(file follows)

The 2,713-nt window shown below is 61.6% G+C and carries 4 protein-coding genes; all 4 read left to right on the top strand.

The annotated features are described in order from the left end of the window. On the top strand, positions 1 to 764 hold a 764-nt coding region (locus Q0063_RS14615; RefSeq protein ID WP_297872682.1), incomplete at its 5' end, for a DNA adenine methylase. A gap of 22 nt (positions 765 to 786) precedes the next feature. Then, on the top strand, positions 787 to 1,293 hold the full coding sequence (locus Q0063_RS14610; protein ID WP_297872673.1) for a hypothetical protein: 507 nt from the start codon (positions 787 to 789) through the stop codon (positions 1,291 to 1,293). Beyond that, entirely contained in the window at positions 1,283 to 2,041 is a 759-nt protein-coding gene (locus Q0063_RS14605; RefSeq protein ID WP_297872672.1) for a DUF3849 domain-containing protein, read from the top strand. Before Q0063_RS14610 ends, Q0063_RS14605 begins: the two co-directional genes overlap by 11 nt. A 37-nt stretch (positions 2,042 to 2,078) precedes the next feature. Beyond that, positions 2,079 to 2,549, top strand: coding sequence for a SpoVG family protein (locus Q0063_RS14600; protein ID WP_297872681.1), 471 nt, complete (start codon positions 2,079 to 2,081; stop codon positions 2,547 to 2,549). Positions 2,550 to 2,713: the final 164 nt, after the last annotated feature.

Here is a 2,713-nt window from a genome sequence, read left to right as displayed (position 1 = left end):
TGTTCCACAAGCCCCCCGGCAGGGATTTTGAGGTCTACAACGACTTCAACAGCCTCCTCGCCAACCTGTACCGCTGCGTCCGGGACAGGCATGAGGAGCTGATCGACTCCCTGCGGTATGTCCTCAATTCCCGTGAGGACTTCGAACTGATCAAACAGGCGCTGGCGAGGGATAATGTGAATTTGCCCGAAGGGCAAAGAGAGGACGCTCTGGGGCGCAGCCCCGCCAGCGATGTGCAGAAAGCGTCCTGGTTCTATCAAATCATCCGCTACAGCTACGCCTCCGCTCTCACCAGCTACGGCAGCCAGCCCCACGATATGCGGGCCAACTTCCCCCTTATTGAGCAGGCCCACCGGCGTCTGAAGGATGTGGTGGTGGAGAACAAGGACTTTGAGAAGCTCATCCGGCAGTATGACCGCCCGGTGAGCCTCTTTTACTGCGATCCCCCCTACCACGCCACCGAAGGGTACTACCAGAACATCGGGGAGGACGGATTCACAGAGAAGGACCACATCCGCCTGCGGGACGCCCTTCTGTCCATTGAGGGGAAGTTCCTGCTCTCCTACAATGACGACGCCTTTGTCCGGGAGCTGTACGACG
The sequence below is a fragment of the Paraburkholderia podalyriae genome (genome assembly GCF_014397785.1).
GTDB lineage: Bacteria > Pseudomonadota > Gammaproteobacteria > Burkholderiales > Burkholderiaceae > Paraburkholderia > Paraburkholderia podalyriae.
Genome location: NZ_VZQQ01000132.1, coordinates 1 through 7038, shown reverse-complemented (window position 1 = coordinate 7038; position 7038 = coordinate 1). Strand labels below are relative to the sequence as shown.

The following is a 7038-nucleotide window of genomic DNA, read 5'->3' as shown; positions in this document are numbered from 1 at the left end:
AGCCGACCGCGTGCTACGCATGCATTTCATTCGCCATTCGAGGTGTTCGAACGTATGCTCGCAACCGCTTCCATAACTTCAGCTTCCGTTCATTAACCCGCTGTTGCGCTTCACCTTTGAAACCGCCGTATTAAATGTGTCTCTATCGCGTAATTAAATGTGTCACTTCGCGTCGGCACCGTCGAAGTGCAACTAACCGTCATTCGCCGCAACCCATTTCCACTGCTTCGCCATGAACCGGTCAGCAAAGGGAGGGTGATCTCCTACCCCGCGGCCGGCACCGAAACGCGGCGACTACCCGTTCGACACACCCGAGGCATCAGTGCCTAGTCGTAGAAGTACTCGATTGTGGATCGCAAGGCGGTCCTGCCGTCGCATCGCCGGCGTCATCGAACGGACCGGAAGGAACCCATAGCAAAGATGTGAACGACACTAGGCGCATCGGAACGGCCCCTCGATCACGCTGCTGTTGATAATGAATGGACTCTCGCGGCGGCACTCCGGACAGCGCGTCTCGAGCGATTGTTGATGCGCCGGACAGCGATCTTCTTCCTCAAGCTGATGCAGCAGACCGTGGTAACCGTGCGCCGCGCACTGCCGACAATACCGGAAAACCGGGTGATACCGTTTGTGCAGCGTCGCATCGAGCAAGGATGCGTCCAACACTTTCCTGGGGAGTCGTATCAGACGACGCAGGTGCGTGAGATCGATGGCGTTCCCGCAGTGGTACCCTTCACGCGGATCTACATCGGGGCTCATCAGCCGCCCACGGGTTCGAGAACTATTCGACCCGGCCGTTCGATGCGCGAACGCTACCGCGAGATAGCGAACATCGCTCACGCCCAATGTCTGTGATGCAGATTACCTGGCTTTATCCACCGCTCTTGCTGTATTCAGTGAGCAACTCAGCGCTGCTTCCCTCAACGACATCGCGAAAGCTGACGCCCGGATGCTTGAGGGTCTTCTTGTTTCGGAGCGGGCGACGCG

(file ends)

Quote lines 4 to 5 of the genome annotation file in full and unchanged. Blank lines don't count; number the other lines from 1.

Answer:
TGTTCCACAAGCCCCCCGGCAGGGATTTTGAGGTCTACAACGACTTCAACAGCCTCCTCGCCAACCTGTACCGCTGCGTCCGGGACAGGCATGAGGAGCTGATCGACTCCCTGCGGTATGTCCTCAATTCCCGTGAGGACTTCGAACTGATCAAACAGGCGCTGGCGAGGGATAATGTGAATTTGCCCGAAGGGCAAAGAGAGGACGCTCTGGGGCGCAGCCCCGCCAGCGATGTGCAGAAAGCGTCCTGGTTCTATCAAATCATCCGCTACAGCTACGCCTCCGCTCTCACCAGCTACGGCAGCCAGCCCCACGATATGCGGGCCAACTTCCCCCTTATTGAGCAGGCCCACCGGCGTCTGAAGGATGTGGTGGTGGAGAACAAGGACTTTGAGAAGCTCATCCGGCAGTATGACCGCCCGGTGAGCCTCTTTTACTGCGATCCCCCCTACCACGCCACCGAAGGGTACTACCAGAACATCGGGGAGGACGGATTCACAGAGAAGGACCACATCCGCCTGCGGGACGCCCTTCTGTCCATTGAGGGGAAGTTCCTGCTCTCCTACAATGACGACGCCTTTGTCCGGGAGCTGTACGACG
The sequence below is a fragment of the Paraburkholderia podalyriae genome (genome assembly GCF_014397785.1).